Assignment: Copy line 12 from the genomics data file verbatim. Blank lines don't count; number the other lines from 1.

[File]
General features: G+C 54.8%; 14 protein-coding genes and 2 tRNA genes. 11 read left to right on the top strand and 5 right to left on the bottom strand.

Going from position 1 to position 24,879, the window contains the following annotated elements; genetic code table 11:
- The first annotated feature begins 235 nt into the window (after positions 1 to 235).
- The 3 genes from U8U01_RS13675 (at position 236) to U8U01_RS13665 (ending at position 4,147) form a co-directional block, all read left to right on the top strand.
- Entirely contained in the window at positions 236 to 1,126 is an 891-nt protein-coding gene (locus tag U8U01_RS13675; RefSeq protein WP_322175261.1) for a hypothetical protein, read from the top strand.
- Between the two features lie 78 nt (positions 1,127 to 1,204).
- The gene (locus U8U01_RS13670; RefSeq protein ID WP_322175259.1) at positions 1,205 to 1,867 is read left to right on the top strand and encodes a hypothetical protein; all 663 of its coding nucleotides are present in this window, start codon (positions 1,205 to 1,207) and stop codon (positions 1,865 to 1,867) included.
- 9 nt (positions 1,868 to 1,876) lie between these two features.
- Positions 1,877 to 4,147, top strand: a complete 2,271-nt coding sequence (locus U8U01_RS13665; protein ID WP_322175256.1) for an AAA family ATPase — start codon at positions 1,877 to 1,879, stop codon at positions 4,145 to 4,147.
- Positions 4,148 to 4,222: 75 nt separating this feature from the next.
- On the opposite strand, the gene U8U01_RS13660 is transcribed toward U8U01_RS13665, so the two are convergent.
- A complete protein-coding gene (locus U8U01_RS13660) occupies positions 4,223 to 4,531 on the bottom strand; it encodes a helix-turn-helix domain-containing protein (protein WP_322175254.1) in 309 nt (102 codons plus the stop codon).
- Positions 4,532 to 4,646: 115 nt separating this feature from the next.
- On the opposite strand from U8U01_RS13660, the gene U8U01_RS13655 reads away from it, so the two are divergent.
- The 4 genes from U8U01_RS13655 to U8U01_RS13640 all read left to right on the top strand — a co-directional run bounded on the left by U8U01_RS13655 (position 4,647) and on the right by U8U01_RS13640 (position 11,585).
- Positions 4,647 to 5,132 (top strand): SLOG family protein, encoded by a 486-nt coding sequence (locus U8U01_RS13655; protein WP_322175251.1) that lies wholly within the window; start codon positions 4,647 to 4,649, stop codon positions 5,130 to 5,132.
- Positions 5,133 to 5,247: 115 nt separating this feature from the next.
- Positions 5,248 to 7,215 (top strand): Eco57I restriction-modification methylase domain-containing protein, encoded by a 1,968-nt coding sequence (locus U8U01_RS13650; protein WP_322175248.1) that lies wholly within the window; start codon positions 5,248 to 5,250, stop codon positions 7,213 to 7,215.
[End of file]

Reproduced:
- A complete protein-coding gene (locus U8U01_RS13660) occupies positions 4,223 to 4,531 on the bottom strand; it encodes a helix-turn-helix domain-containing protein (protein WP_322175254.1) in 309 nt (102 codons plus the stop codon).